Friday, June 1, 2018

A Princess on a Cover of a magazine ; it is Vogue

Vogue Arabia has not made such noise since its launch in March 2017 in the World as what meant to be a huge positive image for the Saudi Kingdom is turning into a negative move in a very wrong time.
Vogue's Controversial cover
Vogue Arabia's Controversial cover 
June issue of Vogue Arabia features Princes Hayfa Bin Abdullah Al Saud on its cover behinds of a red convertible car with the big headline “Driving force” in bold
The fashion magazine which is based in Dubai is celebrating “the trailblazing women of Saudi Arabia” and how they are granted the right to drive their own cars in summer 2018 at last after years of fighting for this simple right.

The issue features an interview with Princess Hayfa who has been an advocate for women’s rights since the days of her father late King Abdullah with a glamorous photo shoot along with features about rising Saudi women stars in various fields whether sports or modeling or acting.
Now there is one problem regarding that cover and that special file about Saudi women’s progress in the era of Prince Mohamed Ibn Salman “MBS”.

It comes at the same time Saudi women activists who worked hard for women’s rights in the Kingdom are being arrested, imprisoned as well humiliated in the worst inhuman way every.

Just as the Holy month of Ramadan was starting from two weeks ago, Saudi authorities launched a new crackdown campaign against women activists who have worked for decades to grant Saudi women’s basic rights including the right to drive.

Prominent women activists like Loujain al-Hathloul, Iman al-Nafjan and Aziza al-Youssef were arrested for receiving money funding from enemy elements abroad and working for “undermining social and religious constants” as well recruiting officials in sensitive state positions.
In other words, those activists are facing espionage charges which can lead them to the death penalty if they are convicted.

Photos of the first six activists arrested in that crackdown were featured in Saudi Arabia’s biggest newspapers and labeled as “traitors” even without a trial.

And then the Vogue Arabia’s cover comes featuring the Saudi princess and her car in the desert.
Many people believe that Vogue Arabia Cover credits the princess something she did not or did not fight for as fiercely as those ladies currently detained.

I do not have the slightest idea on why those activists were arrested and humiliated in that way especially there activists among them who praised MBS and the reforms he made so far.

My only guess is that MBS is trying to please the Conservatives by getting rid of the highest voices demanding more women's rights !?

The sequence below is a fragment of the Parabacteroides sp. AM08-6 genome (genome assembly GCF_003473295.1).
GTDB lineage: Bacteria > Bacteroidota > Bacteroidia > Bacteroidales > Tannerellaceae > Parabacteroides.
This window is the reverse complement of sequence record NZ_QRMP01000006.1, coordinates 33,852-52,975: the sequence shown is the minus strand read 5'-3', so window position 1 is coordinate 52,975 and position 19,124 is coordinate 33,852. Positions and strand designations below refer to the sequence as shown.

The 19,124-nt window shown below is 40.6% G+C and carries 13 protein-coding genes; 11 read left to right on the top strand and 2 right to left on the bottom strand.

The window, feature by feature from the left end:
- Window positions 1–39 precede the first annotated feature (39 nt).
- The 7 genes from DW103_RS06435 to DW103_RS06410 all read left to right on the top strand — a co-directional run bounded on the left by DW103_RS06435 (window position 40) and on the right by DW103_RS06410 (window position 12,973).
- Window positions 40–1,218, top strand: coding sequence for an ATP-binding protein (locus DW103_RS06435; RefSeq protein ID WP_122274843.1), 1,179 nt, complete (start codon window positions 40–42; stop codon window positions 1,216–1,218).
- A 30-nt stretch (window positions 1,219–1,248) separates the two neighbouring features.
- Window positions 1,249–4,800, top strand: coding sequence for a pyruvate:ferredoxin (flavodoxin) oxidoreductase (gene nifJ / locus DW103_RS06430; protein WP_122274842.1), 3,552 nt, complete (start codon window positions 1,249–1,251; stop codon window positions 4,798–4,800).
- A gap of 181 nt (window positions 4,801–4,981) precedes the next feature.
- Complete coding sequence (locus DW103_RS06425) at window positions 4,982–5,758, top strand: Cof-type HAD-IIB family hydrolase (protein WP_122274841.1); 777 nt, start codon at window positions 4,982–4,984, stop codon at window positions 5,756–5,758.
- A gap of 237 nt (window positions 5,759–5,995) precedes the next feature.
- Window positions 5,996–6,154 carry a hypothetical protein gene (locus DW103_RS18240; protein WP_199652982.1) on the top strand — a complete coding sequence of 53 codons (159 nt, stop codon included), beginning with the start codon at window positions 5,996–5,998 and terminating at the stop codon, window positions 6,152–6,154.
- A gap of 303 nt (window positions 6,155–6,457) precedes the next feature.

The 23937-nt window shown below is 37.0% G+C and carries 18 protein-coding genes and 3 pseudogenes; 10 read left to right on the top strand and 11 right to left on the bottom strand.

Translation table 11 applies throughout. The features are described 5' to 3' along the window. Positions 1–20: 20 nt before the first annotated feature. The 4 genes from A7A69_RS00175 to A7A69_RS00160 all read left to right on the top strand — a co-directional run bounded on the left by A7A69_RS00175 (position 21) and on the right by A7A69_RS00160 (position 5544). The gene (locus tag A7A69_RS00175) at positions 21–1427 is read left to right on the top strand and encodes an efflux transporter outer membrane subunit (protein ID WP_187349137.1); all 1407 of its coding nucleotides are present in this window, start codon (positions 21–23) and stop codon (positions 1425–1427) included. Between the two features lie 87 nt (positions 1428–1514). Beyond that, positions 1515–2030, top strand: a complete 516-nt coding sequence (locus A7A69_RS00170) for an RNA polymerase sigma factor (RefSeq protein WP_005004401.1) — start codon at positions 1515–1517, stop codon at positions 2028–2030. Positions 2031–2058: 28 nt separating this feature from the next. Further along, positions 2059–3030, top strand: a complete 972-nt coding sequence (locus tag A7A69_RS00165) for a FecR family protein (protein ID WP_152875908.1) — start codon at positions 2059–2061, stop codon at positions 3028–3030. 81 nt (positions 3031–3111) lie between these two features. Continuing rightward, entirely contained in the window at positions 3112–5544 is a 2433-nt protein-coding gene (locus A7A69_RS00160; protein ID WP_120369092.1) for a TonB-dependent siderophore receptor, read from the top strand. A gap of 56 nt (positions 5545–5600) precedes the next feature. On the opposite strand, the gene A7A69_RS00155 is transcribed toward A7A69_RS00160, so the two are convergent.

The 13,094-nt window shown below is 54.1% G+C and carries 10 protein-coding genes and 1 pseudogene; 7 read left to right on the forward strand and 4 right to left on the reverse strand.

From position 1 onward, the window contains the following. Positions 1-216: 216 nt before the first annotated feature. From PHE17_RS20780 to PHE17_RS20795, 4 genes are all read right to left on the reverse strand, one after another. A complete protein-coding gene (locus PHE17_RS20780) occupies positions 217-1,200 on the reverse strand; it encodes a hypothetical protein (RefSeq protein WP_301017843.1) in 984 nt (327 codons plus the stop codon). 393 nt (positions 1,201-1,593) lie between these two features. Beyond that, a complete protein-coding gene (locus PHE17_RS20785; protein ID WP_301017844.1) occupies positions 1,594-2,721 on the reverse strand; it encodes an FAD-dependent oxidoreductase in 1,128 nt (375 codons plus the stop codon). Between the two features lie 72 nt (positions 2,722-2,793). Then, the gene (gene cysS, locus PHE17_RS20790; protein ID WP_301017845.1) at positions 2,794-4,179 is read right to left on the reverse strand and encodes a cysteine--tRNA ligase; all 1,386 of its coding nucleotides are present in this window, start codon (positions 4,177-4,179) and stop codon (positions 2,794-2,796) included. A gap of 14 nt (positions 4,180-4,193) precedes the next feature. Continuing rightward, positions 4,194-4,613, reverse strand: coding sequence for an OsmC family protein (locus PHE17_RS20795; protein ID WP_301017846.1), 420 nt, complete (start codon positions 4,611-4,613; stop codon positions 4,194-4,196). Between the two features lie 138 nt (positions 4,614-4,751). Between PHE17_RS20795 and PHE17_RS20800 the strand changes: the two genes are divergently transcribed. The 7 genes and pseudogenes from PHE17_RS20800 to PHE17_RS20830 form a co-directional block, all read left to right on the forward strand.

The crackdown against those women' activists actually blows up the idea of Vogue’s special file about Saudi women in the era of MBS era. It actually proves that MBS is not that reformer and modernizer of Saudi Arabia as his media PR machine is trying protray in the West.

People in East and West to be honest angry about that Vogue Arabia and they have too but there is important fact that they are neglecting.

This is Vogue Arabia, not the Time or The Economist or Even Teen Vogue’s US edition !!
Vogue Arabia’s editors care less for those Saudi women activists or regular Saudi women.
Vogue Arabia’s target readers are the A Arab women class, mostly from the Gulf care less about those Saudi women activists.
I do not know even if Vogue Arabia is distributed in Egypt or not despite Egyptian models, designers and actors as well renowned public figures are constant in its issues since its launch based on its website.
I have not seen it in newsstand and it is not an issue to bother for me because I know very well that Vogue Arabia and its mother publication Vogue do not regard us, the majority of Egyptian women as its target readers in the first place.

Speaking about the mother publication , I can not forget how Vogue published a special feature including an interview for Syria’s first lady Asma El-Assad in February 2012 calling her as “A Rose in the Desert” as the protests in Syrian towns were crackdown violently at the beginning of the Syrian revolution before it would turn in to a civil war by the end of 2013.
Under pressure, Vogue removed the feature which turned out to be Syrian-government -funded-interview and feature.

Back to Vogue Arabia, its editor Manuel Arnaut does not see anything wrong about the cover. In a statement sent to the BBC, he said that the publication “highlights and discusses key issues related to womanhood in the Arab world" adding that using Princess Hayfa helped magnify their message. This is what he said.

Anyhow, I like Vogue Arabia’s cover featuring Somali-American Iman and Egyptian/Moroccan Dutch Model Iman Hammam.
Vogue's Controversial cover
Vogue Arabia's March 2018 issue
BY the way, did you know that Iman Hammam could be the first Egyptian Moroccan model to be on the cover of American Vogue ??
Despite both ladies are not living in the Arab world but still, it was truly lovely cover featuring the two Imans.

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